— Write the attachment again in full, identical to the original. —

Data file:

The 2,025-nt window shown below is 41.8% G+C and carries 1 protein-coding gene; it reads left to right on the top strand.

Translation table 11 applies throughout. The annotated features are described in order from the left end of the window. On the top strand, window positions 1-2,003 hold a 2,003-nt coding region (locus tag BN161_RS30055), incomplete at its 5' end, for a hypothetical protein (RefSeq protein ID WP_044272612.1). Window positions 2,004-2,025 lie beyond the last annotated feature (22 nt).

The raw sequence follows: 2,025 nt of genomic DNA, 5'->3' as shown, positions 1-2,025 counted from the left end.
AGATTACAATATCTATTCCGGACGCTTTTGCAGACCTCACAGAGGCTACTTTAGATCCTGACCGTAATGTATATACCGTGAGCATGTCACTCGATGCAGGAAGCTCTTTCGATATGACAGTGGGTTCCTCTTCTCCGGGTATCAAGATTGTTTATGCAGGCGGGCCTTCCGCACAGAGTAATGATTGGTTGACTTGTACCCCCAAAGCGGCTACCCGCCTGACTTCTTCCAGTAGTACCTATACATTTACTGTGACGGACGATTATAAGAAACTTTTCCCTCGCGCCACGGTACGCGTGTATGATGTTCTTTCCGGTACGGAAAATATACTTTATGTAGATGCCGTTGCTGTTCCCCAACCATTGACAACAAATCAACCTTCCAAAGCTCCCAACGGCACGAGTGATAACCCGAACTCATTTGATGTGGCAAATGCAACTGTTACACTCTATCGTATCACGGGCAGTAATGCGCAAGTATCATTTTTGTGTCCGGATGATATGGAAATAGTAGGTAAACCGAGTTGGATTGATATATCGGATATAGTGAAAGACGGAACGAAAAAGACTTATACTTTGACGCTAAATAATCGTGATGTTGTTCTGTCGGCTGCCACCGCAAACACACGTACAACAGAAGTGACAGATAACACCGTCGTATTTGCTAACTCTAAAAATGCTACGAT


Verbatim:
The 2,025-nt window shown below is 41.8% G+C and carries 1 protein-coding gene; it reads left to right on the top strand.

Translation table 11 applies throughout. The annotated features are described in order from the left end of the window. On the top strand, window positions 1-2,003 hold a 2,003-nt coding region (locus tag BN161_RS30055), incomplete at its 5' end, for a hypothetical protein (RefSeq protein ID WP_044272612.1). Window positions 2,004-2,025 lie beyond the last annotated feature (22 nt).

The raw sequence follows: 2,025 nt of genomic DNA, 5'->3' as shown, positions 1-2,025 counted from the left end.
AGATTACAATATCTATTCCGGACGCTTTTGCAGACCTCACAGAGGCTACTTTAGATCCTGACCGTAATGTATATACCGTGAGCATGTCACTCGATGCAGGAAGCTCTTTCGATATGACAGTGGGTTCCTCTTCTCCGGGTATCAAGATTGTTTATGCAGGCGGGCCTTCCGCACAGAGTAATGATTGGTTGACTTGTACCCCCAAAGCGGCTACCCGCCTGACTTCTTCCAGTAGTACCTATACATTTACTGTGACGGACGATTATAAGAAACTTTTCCCTCGCGCCACGGTACGCGTGTATGATGTTCTTTCCGGTACGGAAAATATACTTTATGTAGATGCCGTTGCTGTTCCCCAACCATTGACAACAAATCAACCTTCCAAAGCTCCCAACGGCACGAGTGATAACCCGAACTCATTTGATGTGGCAAATGCAACTGTTACACTCTATCGTATCACGGGCAGTAATGCGCAAGTATCATTTTTGTGTCCGGATGATATGGAAATAGTAGGTAAACCGAGTTGGATTGATATATCGGATATAGTGAAAGACGGAACGAAAAAGACTTATACTTTGACGCTAAATAATCGTGATGTTGTTCTGTCGGCTGCCACCGCAAACACACGTACAACAGAAGTGACAGATAACACCGTCGTATTTGCTAACTCTAAAAATGCTACGAT